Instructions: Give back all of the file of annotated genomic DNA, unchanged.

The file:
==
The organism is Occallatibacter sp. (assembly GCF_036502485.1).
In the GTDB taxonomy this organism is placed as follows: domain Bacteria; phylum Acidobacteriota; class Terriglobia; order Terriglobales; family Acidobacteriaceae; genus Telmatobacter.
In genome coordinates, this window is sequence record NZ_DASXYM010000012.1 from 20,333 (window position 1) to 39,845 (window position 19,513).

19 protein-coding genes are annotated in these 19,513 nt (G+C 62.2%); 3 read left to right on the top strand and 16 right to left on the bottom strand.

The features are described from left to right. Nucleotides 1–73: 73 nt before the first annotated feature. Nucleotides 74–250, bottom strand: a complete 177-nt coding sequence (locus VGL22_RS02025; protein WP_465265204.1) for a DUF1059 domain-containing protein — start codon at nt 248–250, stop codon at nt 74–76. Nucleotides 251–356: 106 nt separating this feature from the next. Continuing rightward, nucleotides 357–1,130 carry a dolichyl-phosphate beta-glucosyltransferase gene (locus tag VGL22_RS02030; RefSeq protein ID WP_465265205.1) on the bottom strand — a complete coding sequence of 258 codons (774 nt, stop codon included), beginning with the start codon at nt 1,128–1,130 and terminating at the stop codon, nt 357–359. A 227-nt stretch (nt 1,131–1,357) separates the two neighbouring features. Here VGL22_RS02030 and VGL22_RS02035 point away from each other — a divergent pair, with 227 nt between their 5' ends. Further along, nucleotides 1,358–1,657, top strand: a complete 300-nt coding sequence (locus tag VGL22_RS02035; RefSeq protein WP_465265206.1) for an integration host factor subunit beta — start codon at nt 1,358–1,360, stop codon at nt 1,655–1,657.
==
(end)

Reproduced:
The organism is Occallatibacter sp. (assembly GCF_036502485.1).
In the GTDB taxonomy this organism is placed as follows: domain Bacteria; phylum Acidobacteriota; class Terriglobia; order Terriglobales; family Acidobacteriaceae; genus Telmatobacter.
In genome coordinates, this window is sequence record NZ_DASXYM010000012.1 from 20,333 (window position 1) to 39,845 (window position 19,513).

19 protein-coding genes are annotated in these 19,513 nt (G+C 62.2%); 3 read left to right on the top strand and 16 right to left on the bottom strand.

The features are described from left to right. Nucleotides 1–73: 73 nt before the first annotated feature. Nucleotides 74–250, bottom strand: a complete 177-nt coding sequence (locus VGL22_RS02025; protein WP_465265204.1) for a DUF1059 domain-containing protein — start codon at nt 248–250, stop codon at nt 74–76. Nucleotides 251–356: 106 nt separating this feature from the next. Continuing rightward, nucleotides 357–1,130 carry a dolichyl-phosphate beta-glucosyltransferase gene (locus tag VGL22_RS02030; RefSeq protein ID WP_465265205.1) on the bottom strand — a complete coding sequence of 258 codons (774 nt, stop codon included), beginning with the start codon at nt 1,128–1,130 and terminating at the stop codon, nt 357–359. A 227-nt stretch (nt 1,131–1,357) separates the two neighbouring features. Here VGL22_RS02030 and VGL22_RS02035 point away from each other — a divergent pair, with 227 nt between their 5' ends. Further along, nucleotides 1,358–1,657, top strand: a complete 300-nt coding sequence (locus tag VGL22_RS02035; RefSeq protein WP_465265206.1) for an integration host factor subunit beta — start codon at nt 1,358–1,360, stop codon at nt 1,655–1,657.